The Role of Riparian Corridors in Maintaining Regional Biodiversity
Robert J. Naiman, Henri Decamps and Michael Pollock
Vol. 3, No. 2 (May, 1993), pp. 209-212
Published by: Ecological Society of America
Stable URL: http://www.jstor.org/stable/1941822
Page Count: 4
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Riparian corridors possess an unusually diverse array of species and environmental processes. This @'ecological@' diversity is related to variable flood regimes, geomorphic channel processes, altitudinal climate shifts, and upland influences on the fluvial corridor. This dynamic environment results in a variety of life history strategies, and a diversity of biogeochemical cycles and rates, as organisms adapt to disturbance regimes over broad spatio-temporal scales. These facts suggest that effective riparian management could ameliorate many ecological issues related to land use and environmental quality. We contend that riparian corridors should play an essential role in water and landscape planning, in the restoration of aquatic systems, and in catalyzing institutional and societal cooperation for these efforts.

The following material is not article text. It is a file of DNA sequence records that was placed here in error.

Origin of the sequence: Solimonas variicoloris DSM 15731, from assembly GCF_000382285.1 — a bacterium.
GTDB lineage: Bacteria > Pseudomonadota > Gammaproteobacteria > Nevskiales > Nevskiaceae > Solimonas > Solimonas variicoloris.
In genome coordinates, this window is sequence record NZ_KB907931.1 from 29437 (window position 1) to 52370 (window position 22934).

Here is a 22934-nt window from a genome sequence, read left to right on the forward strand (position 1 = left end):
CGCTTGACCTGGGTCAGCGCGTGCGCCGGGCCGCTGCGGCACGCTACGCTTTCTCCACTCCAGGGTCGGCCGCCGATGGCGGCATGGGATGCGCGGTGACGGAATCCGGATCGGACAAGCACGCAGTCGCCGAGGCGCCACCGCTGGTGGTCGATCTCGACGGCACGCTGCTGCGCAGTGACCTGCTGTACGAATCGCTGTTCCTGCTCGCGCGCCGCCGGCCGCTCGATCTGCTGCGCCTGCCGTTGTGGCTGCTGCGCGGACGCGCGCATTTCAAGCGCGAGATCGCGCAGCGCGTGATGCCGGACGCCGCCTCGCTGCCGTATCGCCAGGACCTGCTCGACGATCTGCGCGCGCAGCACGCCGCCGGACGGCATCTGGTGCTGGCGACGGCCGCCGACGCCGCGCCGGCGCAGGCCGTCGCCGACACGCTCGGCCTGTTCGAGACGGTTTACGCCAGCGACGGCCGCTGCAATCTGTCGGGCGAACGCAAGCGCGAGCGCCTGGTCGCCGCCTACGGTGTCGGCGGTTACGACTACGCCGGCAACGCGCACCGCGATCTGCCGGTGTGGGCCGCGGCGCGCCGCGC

Ecological Applications © 1993 Ecological Society of America